So far, life without a car has been pretty good.  I HAVE missed a few appointments and retooled my day a few times, but all-in-all, it hasn’t required too much more time or thought.  And I’ve met several local business owners whose businesses I might not otherwise even have seen whizzing by in a car.  If this is to be a long-term arrangement, I think that I’ll get a bicycle again (last one was stolen, another LA hazard!) or maybe even a little moped that can be converted to use less gas.  Has anyone else made the jump to sell their car?  I’m curious to know how it went/ is going?   I salute you for traveling the road to green-dom (literally!) one step at a time

Leave a comment »

Big Belly: an Appetite for Trash

Now that’s a good idea! Anyone tried one?

Leave a comment »

SEQL: 100 Ways you can improve the environment

Here’s a quick reference for any of you needing a jump start on your energy reduction goals, courtesy of SEQL (Sustainable Environment for Quality of Life). Rather than analyze or reword, I’ll just present the list for you to browse. The full PDF copy of this document is available from their website, www.seql.org. Many of the tasks take under a minute to complete… which ones can you implement today?

Comments (3) »

Tax Refund: Investing in Your Home

So you just finished standing in line at the post office, trying to get that dreaded paperwork off the the IRS in time to get your tax refund this year.  At least it’s easier to take when you think of all the green that will soon be coming your way.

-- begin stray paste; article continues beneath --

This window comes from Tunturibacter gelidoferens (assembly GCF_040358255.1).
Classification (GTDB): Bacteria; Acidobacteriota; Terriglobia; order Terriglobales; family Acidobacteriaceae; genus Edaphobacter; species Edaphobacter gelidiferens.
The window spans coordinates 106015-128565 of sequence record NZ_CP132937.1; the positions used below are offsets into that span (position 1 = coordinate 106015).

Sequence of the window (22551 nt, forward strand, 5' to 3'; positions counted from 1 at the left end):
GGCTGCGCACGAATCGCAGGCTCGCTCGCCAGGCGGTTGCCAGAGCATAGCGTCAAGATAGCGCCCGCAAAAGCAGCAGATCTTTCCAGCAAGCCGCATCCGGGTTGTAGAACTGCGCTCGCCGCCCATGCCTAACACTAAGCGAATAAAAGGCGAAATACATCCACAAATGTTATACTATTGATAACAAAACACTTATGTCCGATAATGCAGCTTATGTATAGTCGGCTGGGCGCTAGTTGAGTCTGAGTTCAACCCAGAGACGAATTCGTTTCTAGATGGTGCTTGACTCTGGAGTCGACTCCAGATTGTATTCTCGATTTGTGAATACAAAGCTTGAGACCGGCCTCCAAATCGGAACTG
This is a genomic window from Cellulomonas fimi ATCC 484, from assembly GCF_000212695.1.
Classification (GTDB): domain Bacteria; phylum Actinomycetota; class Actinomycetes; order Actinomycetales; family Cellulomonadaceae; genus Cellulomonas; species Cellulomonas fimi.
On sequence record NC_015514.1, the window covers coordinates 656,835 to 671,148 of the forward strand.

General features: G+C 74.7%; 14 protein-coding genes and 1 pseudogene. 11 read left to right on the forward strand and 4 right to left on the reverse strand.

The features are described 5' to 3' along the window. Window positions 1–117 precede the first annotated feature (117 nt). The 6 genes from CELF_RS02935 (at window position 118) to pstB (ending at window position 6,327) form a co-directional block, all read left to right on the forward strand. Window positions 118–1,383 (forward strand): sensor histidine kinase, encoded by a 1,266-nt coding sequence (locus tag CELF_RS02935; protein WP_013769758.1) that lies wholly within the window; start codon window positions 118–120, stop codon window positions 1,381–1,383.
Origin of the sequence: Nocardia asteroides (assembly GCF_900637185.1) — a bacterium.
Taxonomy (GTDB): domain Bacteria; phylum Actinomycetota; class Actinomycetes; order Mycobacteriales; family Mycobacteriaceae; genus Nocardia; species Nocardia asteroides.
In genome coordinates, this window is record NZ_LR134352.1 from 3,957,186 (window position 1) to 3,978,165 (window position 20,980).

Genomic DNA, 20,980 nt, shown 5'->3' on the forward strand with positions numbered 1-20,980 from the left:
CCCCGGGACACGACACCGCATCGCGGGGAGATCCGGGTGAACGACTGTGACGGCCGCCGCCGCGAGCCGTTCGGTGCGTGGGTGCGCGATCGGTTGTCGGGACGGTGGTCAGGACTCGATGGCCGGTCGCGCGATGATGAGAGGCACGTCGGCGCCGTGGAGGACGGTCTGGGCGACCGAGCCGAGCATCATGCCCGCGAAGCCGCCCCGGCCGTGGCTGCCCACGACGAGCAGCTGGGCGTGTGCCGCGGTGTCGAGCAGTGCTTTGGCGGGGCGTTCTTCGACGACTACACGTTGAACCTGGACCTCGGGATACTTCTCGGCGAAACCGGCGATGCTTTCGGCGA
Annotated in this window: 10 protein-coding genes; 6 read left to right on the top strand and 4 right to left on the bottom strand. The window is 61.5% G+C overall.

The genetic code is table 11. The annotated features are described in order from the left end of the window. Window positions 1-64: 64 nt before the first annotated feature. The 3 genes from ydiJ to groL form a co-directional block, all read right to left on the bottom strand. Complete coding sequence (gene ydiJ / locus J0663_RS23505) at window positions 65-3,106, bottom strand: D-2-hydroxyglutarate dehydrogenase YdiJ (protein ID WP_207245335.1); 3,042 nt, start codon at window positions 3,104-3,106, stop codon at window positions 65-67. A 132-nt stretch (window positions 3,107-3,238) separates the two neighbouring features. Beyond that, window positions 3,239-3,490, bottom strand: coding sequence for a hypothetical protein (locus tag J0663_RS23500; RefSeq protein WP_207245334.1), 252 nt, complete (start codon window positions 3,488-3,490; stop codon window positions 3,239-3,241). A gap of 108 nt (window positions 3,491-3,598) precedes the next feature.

Tax refund check

If you’re really thinking, you can use that green to green another area of your life… your home.  Here’s a link to a great article from Forbes about how the Federal government allows for tax rebates when you remodel or improve your home.  It’s worth a look through to see in which ways you can actually make that refund work for you in the long run.  While the focus of this article is not expressly on green technology, you can easily apply green building principles to any of the remodeling projects you do decide to undertake.  Just remember to check the list to see what qualifies.

If you’re not looking to start knocking down walls, perhaps you can look into upgrading ceratin appliances in your house to Enrgy Star rated versions, or consider making small investments toward off-grid power use, such as buying a clothesline for your back yard.  (What?  You’re not even getting that much back?  Times are tough…)  Or you could consider spending a day at the local garden store buying plants, which will add value and utility to your house.  The apple or peach tree you plant today will be a welcome respite from the future sun and also provide you with food for barter or decreased dependence on the supermarket. 

Keeping your house in shape will also pay off in the long run because you won’t have to put major funds toward total replacement of items that you keep in good repair.  If we ever hope to green the world, we’d do best to start with our own spaces, leading by shining example, rather than, as the bible puts it, sweeping our neighbors porch when our own remains dusty.  So make an investment in YOUR environment, and put Uncle Sam to work for you.

Leave a comment »

%d bloggers like this: